“It was a very relaxed place and we didn't see much action. Everybody thought that since it was the very northern front we expected to see plenty of combat, but that was not the case. The daily life was peaceful and not that hard with good food, spending time fishing at Betobinuma in the morning and having the fish for dinner the same night. The crew were in tents giving the feeling of a camping park. The tents were quite apart from each other to avoid getting hit during enemy raids. Walking around them at night took about an hour and a half. There were 200 IJN members with twelve Rufe and six Pete. The 452 Ku was under the command of the 12 Koku Kantai (Air Fleet). Even though it was a front base nobody really cared to dig air shelters and the air defence facilities were shabby. There were lookouts but no towers. The sentries were just posted on top of hills. The air raid sirens were simple, hand operated. So in general we were not capable to locate the enemy on our own and had to rely on radio warnings from Paramushir. So the officer in charge listened to Paramushir for enemy sighting warnings and then started the siren. The seaplanes were parked around the lake and when they all took off at the same time, they converged towards the center of the lake. Quite scary to look at but the pilots were highly skilled and there were no accidents. The bombers flew at low altitude and at high speed, and the warnings gave us very little time to react. So everybody taking off at the same time was the best way to catch them in time.”
According to Watanabe Yoji the unit used the tail marking "V2-" while on Shumshu and in his book “Ginyoku Minami E Kita E” (Silver wings in the South and the North), Kojinsha 2013 there is a not very clear photo which shows a Rufe, that Watanabe says has the tail marking "V2-111". Recognizing that he probably has access to higher quality material, Devlin Chouinard created artwork.
And Hasegawa has released a kit in 1/48.
There is a small number of photos of 452Ku pilots and Rufe seaplanes during their time in the Kurils. Three particularly interesting photos are featured in Watanabe Yoji's "TatakauZeroSen - TaiintachinoShashin-shu" (Fighting Zero Fighter - Members' Photo Album), published by Bungei Shunju.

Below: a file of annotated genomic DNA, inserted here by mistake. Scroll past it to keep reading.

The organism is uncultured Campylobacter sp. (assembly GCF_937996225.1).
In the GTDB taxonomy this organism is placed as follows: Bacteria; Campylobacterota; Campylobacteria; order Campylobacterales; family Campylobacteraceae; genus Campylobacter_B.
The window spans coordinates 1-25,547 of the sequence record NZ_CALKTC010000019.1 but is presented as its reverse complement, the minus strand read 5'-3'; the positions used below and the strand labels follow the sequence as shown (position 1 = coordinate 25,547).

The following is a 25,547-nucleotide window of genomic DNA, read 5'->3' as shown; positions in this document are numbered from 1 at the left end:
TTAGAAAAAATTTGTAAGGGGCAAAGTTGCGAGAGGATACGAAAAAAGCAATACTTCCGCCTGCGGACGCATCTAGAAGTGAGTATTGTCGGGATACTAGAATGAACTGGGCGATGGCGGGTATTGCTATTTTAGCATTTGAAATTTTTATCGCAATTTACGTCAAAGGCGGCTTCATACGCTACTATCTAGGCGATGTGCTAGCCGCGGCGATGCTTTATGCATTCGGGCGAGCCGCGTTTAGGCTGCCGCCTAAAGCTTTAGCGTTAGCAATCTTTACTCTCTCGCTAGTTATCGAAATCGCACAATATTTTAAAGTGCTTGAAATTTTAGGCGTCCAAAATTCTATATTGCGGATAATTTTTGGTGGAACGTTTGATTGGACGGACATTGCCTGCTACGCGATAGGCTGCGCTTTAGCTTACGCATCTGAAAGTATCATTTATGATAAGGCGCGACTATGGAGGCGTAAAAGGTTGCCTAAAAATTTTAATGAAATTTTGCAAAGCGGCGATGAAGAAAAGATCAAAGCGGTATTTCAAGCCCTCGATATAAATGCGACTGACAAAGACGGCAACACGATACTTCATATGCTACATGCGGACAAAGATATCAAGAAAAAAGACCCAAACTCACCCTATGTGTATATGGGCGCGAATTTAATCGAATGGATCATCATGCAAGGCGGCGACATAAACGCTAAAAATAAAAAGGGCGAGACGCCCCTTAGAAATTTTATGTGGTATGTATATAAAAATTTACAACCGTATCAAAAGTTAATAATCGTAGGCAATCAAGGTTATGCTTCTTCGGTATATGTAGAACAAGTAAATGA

The first is on page 187 and according to the caption the pilot is Rufe unit commander LTJG Araki ready to raise his arm signalling that he is ready for take-off. In the background there are proper wooden buildings so it is safe to assume that this photo was taken in Yokosuka when the Rufe unit was undergoing training. Of particular interest is the state of the main float of the seaplane compared to the pristine paint of the rest of the aircraft. Note also how clean the port supporting float is.
Another very clear photo on page 186 reveals many small details. Although only partially visible it shows that the tail markings were yellow, not white.
Another detail is the lack of head rest in the cockpit. According to Watanabe these were removed in order to protect the pilot if the plane flipped over.
Of interest also is the well defined with broad white surround fuselage hinomaru; but those on the wings seem to have the white surround overpainted by hand.
The not-painted or silver prop spinner is also worth mentioning.
And finally notice a small detail lost to most modellers. The supporting float is quite weathered where the mooring line is attached.
A second photo on the same page shows two Rufe seaplanes taking off. Of particular interest is the seaplane on the left.